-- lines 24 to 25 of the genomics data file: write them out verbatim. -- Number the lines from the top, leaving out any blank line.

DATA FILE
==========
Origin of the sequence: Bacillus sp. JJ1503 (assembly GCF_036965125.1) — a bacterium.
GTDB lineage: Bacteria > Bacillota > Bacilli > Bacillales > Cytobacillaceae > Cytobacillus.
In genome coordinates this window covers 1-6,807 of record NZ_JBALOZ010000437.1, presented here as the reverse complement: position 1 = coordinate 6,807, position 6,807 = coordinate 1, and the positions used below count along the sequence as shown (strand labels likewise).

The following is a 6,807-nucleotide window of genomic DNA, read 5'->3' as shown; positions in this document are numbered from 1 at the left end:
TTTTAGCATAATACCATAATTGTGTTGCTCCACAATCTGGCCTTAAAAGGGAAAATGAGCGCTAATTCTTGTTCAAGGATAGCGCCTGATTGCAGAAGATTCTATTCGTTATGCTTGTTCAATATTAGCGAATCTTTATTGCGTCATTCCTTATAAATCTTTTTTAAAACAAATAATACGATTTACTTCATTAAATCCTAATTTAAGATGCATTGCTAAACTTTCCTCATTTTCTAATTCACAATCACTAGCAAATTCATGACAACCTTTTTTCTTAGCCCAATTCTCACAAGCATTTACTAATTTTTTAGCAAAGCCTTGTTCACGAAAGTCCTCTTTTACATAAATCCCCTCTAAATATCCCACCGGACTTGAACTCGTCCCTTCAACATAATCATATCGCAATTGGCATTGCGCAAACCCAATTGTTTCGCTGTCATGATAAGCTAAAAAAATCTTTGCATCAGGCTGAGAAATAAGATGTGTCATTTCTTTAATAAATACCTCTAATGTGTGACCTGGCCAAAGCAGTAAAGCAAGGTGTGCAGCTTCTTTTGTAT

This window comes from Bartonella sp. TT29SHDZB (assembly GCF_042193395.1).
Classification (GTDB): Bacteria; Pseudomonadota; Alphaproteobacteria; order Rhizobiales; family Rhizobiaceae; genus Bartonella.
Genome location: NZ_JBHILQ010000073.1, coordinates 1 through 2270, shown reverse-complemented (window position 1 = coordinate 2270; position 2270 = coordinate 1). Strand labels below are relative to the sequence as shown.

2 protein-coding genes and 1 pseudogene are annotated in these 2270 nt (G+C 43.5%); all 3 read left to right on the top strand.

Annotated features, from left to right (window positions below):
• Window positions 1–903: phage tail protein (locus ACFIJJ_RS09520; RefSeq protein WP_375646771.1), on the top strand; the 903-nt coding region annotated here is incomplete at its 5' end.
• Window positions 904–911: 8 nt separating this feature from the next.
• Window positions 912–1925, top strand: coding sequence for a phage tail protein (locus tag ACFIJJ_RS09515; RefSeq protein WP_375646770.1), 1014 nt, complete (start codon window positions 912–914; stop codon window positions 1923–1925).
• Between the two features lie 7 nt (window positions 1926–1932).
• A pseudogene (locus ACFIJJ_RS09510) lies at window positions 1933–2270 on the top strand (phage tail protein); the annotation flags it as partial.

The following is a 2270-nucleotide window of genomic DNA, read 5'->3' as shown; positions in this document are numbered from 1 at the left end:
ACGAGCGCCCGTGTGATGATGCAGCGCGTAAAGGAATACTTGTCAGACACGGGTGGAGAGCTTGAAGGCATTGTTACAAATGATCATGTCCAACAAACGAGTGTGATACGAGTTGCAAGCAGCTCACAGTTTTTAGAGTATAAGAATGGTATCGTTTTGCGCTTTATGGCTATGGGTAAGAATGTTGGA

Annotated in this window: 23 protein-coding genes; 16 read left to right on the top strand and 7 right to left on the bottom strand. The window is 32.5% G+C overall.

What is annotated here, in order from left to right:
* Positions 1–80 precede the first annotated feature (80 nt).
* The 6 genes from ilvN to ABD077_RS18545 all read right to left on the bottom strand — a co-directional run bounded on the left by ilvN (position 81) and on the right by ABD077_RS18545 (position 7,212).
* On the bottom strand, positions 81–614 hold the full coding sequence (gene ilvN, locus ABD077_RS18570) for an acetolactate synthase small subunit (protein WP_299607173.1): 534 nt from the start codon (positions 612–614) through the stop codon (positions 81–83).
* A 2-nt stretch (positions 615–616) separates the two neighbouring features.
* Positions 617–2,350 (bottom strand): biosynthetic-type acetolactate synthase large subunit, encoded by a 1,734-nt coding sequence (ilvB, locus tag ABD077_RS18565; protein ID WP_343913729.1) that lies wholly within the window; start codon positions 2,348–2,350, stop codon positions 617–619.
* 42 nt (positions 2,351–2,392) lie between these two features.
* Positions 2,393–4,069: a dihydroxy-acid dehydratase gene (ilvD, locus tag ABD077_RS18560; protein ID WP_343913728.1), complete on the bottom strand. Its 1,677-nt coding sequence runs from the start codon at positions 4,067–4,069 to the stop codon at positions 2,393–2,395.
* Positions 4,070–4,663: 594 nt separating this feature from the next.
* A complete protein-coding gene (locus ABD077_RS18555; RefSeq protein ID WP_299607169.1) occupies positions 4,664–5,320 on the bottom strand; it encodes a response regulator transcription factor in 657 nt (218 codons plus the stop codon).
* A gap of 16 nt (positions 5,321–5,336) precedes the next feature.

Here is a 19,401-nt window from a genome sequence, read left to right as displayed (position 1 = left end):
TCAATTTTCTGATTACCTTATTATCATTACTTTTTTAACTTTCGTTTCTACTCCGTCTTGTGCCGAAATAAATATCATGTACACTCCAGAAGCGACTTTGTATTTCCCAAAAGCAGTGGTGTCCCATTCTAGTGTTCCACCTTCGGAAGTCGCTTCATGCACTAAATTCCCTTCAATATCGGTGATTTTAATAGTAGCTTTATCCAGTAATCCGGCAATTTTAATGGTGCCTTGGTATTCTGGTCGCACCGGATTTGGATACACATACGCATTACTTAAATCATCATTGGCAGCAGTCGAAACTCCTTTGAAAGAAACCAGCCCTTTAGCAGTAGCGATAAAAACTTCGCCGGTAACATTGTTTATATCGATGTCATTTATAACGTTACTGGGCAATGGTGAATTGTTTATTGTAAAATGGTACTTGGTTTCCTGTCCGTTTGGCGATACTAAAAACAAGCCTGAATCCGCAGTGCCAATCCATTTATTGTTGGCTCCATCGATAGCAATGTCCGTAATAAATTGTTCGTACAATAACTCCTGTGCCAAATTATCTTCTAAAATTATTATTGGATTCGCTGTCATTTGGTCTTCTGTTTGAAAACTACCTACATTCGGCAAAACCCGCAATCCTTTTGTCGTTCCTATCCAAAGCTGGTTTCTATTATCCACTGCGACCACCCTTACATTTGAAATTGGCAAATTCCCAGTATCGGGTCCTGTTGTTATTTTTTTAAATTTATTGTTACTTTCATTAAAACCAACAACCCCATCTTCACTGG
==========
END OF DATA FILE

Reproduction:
* Positions 617–2,350 (bottom strand): biosynthetic-type acetolactate synthase large subunit, encoded by a 1,734-nt coding sequence (ilvB, locus tag ABD077_RS18565; protein ID WP_343913729.1) that lies wholly within the window; start codon positions 2,348–2,350, stop codon positions 617–619.
* 42 nt (positions 2,351–2,392) lie between these two features.